Article

NMDA receptor-independent control of transcription factors and gene expression.

Laboratory of Neurobiology, National Institute of Environmental Health Sciences, National Institutes of Health, NC 27709, USA.
Neuroreport (Impact Factor: 1.64). 09/2009; 20(16):1429-33. DOI: 10.1097/WNR.0b013e3283311db6
Source: PubMed

ABSTRACT Consolidation of synaptic plasticity seems to require transcription, but how the nucleus is informed in this context remains unknown. As NMDA receptor antagonists have been shown to interfere with action potential generation, the issue of whether or not a synaptically generated signal is required for nuclear signaling is currently unresolved. Here, we show that pharmacological maintenance of action potentials during NMDA receptor blockade allows for NMDA receptor-independent transcription factor binding and arc gene expression, both of which were previously thought to be NMDA receptor dependent. These data suggest that types of signaling in the nucleus previously attributed to NMDA-receptor-dependent synapse-to-nucleus signals can be initiated in the absence of NMDA receptor-dependent synaptic plasticity.

1 Follower
 · 
149 Views
  • Source
    [Show abstract] [Hide abstract]
    ABSTRACT: Synaptic activity can trigger gene expression programs that are required for the stable change of neuronal properties, a process that is essential for learning and memory. Currently, it is still unclear how the stimulation of dendritic synapses can be coupled to transcription in the nucleus in a timely way given that large distances can separate these two cellular compartments. Although several mechanisms have been proposed to explain long distance communication between synapses and the nucleus, the possible co-existence of these models and their relevance in physiological conditions remain elusive. One model suggests that synaptic activation triggers the translocation to the nucleus of certain transcription regulators localised at postsynaptic sites that function as synapto-nuclear messengers. Alternatively, it has been hypothesised that synaptic activity initiates propagating regenerative intracellular calcium waves that spread through dendrites into the nucleus where nuclear transcription machinery is thereby regulated. It has also been postulated that membrane depolarisation of voltage-gated calcium channels on the somatic membrane is sufficient to increase intracellular calcium concentration and activate transcription without the need for transported signals from distant synapses. Here I provide a critical overview of the suggested mechanisms for coupling synaptic stimulation to transcription, the underlying assumptions behind them and their plausible physiological significance.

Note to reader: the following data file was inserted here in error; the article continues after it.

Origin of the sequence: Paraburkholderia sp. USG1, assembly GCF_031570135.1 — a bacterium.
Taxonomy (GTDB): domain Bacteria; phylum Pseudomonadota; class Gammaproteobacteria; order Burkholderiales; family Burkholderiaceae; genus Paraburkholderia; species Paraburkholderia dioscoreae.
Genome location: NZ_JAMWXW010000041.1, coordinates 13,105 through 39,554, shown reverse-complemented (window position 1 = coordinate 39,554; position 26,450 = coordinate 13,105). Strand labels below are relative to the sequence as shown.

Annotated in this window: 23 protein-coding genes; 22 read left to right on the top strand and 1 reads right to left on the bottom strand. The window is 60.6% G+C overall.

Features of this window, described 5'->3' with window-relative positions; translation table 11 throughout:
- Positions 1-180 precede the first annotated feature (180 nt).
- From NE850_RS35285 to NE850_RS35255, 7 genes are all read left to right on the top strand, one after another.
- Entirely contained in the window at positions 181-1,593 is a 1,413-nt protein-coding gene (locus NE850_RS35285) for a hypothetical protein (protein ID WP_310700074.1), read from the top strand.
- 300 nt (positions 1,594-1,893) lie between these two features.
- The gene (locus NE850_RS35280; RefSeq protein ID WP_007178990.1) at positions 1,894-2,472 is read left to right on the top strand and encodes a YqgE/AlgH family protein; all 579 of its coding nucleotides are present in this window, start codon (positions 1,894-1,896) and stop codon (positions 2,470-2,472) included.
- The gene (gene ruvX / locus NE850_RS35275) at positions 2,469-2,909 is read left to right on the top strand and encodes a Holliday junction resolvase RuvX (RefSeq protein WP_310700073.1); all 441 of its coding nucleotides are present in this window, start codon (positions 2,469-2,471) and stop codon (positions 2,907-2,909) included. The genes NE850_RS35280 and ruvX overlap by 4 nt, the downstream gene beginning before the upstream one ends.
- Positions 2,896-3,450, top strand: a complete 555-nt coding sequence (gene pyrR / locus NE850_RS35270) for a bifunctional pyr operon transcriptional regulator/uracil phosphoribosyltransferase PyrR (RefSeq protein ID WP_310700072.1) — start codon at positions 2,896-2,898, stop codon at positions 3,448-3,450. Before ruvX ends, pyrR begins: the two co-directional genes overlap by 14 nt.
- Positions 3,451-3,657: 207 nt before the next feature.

12/2012; 1. DOI:10.12688/f1000research.1-69.v1
  • Source
    [Show abstract] [Hide abstract]
    ABSTRACT: Intraneuronal neurofibrillary tangles (NFTs) - a characteristic pathological feature of Alzheimer's and several other neurodegenerative diseases - are considered a major target for drug development. Tangle load correlates well with the severity of cognitive symptoms and mouse models of tauopathy are behaviorally impaired. However, there is little evidence that NFTs directly impact physiological properties of host neurons. Here we used a transgenic mouse model of tauopathy to study how advanced tau pathology in different brain regions affects activity-driven expression of immediate-early gene Arc required for experience-dependent consolidation of long-term memories. We demonstrate in vivo that visual cortex neurons with tangles are as likely to express comparable amounts of Arc in response to structured visual stimulation as their neighbors without tangles. Probability of experience-dependent Arc response was not affected by tau tangles in both visual cortex and hippocampal pyramidal neurons as determined postmortem. Moreover, whole brain analysis showed that network-wide activity-driven Arc expression was not affected by tau pathology in any of the brain regions, including brain areas with the highest tangle load. Our findings suggest that intraneuronal NFTs do not affect signaling cascades leading to experience-dependent gene expression required for long-term synaptic plasticity.
    06/2014; 2(1):63. DOI:10.1186/2051-5960-2-63
  • Source
    [Show abstract] [Hide abstract]
    ABSTRACT: Memory decline is a common feature of aging. Expression of the immediate-early gene Arc is necessary for normal long-term memory, and although experience dependent Arc transcription is reportedly reduced in the aged rat hippocampus, it has not been clear whether this effect is an invariant consequence of growing older, or a finding linked specifically to age-related memory impairment. Here we show that experience dependent Arc mRNA expression in the hippocampus fails selectively among aged rats with spatial memory deficits. While these findings are consistent with the possibility that blunted Arc transcription contributes to cognitive aging, we also found increased basal ARC protein levels in the CA1 field of the hippocampus in aged rats with memory impairment, together with a loss of the experience dependent increase observed in young and unimpaired aged rats. Follow-up analysis revealed that increased basal translation and blunted ubiquitin mediated degradation may contribute to increased basal ARC protein levels noted in memory impaired aged rats. These findings indicate that Arc expression is regulated at multiple levels, and that several of these mechanisms are altered in cognitively impaired aged rats. Defining the influence of these alterations on the spatial and temporal fidelity of synapse specific, memory-related plasticity in the aged hippocampus is an important challenge.
    Neurobiology of Learning and Memory 08/2014; 115. DOI:10.1016/j.nlm.2014.08.007 · 4.04 Impact Factor

Full-text (2 Sources)

Download
44 Downloads
Available from
May 19, 2014